Megaphone vendor Ron belts out a toon with Apollo Ghosts frontman Adrian Teacher at the 2010 Victory Square Block Party. Photo by Adam Krawesky.
A free concert in the Downtown Eastside? In Victory Square? Were we nuts?
Victory Square is one of the most well-known parks in the city, noted by the annual Remembrance Day commemoration broadcast across the province and infamous for the relief riot and camp during the Great Depression.
However, by the early 2000s, Victory Square was derelict, its grass patchy and benches left unmaintained. For people who considered the Downtown Eastside a no-go zone, the Square was its gateway, albeit one with a mysterious underground public washroom.
But a group of planners within the Vancouver Park Board wanted to try out a new theory: parks are popular because they are used, not because of location. Therefore, they reasoned, it was possible to create traffic in a place that lacked it.
The park board had recent success turning empty asphalt beneath the Dunsmuir Viaduct into a skatepark with the help of the Vancouver Skateboard Coalition, plus bringing then-new pedestrian traffic to both Expo Boulevard and Andy Livingstone Park. For Victory Square, the park board called on the Coalition again.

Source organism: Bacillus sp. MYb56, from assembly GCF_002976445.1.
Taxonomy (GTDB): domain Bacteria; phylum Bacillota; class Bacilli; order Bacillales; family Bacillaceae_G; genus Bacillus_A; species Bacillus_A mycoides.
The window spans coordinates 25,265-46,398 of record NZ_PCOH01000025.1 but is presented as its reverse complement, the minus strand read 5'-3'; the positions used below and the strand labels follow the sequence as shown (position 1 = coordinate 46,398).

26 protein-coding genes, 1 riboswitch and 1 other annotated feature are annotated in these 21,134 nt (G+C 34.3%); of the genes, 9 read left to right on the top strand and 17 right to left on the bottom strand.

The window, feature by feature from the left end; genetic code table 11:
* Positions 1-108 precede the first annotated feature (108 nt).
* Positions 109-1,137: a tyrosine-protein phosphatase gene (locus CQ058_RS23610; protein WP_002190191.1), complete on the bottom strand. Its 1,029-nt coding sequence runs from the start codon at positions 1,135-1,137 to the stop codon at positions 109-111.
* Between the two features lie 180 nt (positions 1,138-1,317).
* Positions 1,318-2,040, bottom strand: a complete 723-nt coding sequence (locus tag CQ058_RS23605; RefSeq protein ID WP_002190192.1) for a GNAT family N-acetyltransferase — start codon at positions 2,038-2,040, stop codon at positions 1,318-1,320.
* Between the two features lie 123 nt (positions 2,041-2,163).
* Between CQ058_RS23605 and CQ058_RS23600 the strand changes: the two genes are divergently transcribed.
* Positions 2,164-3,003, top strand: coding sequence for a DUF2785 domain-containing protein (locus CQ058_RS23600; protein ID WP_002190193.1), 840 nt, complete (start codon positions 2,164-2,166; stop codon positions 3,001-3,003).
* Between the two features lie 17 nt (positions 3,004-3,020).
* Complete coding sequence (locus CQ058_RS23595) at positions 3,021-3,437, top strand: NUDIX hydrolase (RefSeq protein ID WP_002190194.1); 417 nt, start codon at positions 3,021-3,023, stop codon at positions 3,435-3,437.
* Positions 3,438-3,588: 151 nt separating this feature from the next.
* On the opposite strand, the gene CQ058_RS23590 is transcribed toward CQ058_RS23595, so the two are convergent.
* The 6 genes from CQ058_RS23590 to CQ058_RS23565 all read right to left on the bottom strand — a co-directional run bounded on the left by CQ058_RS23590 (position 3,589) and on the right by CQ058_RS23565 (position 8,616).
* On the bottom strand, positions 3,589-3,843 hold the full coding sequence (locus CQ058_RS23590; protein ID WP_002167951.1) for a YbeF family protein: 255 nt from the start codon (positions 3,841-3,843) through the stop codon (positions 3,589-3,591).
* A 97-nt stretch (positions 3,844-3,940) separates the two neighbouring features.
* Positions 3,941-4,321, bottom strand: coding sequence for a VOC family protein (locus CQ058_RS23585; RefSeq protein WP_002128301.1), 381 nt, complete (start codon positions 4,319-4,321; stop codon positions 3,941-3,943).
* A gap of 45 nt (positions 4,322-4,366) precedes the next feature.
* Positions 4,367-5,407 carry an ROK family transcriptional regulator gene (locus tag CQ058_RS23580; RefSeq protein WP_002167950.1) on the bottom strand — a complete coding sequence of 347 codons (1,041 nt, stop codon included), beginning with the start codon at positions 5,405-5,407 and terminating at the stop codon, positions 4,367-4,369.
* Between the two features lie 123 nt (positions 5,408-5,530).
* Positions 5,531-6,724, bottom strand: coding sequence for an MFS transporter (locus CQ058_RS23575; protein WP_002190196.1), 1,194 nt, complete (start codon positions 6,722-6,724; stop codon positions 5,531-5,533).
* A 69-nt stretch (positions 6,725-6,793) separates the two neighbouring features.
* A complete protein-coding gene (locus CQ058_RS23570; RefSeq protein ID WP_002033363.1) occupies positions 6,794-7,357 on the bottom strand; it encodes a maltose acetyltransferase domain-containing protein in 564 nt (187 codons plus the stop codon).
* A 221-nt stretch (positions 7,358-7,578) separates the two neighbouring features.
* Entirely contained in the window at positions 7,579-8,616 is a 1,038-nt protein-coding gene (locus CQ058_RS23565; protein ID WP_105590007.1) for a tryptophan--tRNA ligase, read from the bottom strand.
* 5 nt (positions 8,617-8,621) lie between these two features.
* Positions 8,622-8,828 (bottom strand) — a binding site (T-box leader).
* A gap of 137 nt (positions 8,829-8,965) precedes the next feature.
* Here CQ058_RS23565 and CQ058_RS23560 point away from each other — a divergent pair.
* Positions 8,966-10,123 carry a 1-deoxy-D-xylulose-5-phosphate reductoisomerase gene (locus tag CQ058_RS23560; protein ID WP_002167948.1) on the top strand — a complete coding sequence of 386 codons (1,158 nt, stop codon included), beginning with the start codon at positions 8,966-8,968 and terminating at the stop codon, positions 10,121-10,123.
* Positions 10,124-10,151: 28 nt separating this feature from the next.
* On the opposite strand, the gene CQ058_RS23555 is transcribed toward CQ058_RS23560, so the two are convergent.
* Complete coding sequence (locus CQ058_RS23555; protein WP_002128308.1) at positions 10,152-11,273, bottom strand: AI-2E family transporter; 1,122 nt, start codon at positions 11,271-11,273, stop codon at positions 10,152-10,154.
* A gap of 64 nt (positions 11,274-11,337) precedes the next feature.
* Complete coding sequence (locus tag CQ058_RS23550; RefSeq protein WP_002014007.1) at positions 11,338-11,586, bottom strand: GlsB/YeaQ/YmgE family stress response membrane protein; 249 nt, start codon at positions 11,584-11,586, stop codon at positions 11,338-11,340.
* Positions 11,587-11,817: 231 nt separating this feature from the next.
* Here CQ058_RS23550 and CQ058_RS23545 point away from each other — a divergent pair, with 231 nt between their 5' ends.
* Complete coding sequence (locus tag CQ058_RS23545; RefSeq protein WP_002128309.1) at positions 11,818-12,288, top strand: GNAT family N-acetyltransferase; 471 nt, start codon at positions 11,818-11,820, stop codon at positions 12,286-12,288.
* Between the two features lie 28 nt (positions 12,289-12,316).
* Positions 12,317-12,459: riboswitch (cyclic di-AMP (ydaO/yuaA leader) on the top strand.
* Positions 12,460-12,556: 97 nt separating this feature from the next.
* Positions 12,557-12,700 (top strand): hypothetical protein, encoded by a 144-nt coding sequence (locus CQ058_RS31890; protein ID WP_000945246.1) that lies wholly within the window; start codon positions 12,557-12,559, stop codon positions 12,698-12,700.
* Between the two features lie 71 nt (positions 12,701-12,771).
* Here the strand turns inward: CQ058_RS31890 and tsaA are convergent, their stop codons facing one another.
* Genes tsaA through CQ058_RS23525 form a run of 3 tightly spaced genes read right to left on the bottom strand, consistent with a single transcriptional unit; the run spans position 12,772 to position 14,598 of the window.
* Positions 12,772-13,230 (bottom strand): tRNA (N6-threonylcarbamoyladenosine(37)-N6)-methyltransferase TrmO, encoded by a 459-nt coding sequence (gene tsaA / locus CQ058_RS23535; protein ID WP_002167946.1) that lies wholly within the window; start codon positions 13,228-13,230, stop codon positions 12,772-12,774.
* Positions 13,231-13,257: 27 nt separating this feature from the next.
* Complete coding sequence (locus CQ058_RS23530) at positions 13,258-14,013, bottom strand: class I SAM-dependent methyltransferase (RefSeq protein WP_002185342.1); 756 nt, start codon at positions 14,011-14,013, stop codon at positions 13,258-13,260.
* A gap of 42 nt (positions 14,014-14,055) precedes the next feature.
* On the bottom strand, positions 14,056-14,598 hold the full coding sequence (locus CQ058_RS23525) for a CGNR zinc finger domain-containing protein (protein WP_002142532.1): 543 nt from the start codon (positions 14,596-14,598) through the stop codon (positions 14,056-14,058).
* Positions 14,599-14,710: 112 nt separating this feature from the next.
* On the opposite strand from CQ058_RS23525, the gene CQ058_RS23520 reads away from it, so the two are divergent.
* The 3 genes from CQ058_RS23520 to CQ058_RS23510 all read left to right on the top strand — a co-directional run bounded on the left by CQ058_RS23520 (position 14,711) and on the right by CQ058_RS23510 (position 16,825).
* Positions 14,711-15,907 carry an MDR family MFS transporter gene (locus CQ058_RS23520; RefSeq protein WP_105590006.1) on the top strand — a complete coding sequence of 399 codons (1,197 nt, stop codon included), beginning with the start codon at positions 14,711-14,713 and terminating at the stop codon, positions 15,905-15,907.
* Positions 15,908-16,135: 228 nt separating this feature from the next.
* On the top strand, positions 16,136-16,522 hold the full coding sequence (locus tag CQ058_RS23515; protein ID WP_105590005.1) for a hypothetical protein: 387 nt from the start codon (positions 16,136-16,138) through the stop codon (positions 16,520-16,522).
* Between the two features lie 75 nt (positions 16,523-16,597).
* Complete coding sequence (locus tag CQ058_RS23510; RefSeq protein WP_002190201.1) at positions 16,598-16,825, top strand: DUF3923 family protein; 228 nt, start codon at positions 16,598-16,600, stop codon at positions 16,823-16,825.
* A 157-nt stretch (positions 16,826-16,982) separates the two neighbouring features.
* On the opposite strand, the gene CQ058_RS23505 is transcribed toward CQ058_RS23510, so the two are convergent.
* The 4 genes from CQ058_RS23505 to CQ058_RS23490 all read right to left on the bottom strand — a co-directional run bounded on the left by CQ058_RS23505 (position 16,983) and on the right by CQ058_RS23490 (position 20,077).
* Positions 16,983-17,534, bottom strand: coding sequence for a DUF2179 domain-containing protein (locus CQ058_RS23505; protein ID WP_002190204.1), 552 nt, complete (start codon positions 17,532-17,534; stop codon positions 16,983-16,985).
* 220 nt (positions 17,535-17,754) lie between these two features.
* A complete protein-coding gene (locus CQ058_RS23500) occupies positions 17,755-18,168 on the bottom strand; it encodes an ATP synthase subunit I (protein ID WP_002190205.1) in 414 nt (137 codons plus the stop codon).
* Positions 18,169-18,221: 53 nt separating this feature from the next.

To renew Victory Square, bushes around the edges were trimmed, the field was reseeded and a platform to view the entire park was created in the southwest corner. For the skaters, a wide looped walkway around the field’s perimeter was laid down. A special bench, perfect for the Ollie, could be found on the park’s Pender Street side.
Watching all the construction from the Terminal City Weekly office at the then-largely-forgotten three-storey Flack Block at the corner of Hastings and Cambie, we suddenly saw it.
The park board built one other thing: a stage, wired with electricity, that fanned up into a natural grassy amphitheatre. That was the icing on the cake we needed. As neighbourhood regulars, we already loved Victory Square for one of its best-kept secrets: the “scary” underground washrooms are some of the nicest public restrooms in the city.
The first Victory Square Block Party was held on Labour Day 2004, with 1,800 guests and a spectacular sun. Park board commissioners and staff glad-handed. The park was back in business. Terminal City Weekly ran the festival for two years. After that it was taken up by Only Magazine, which comprised many of the same people. On the first edition under Only’s watch, we stood in slack-jawed horror as, in the middle of the afternoon, the park’s sprinkler system went off.
Vancouver concert goers, known for their unexcitable nature, grabbed sandbags from the tents, placed them on the sprinkler heads, then sat on them. The park board later told us it was a one in a million fluke of the old-part-of-town water system. The next year, the sprinklers went off again. It may be no coincidence that since Megaphone and Music Waste started producing the event, the sprinklers have never gone off again.
This year's Victory Square Block Party takes place on Sunday, September 2nd from 2 to 9 p.m. at Victory Square Park.
Darren is the founding editor of Terminal City Weekly, the founding publisher of Only Magazine and is on Megaphone’s board of directors.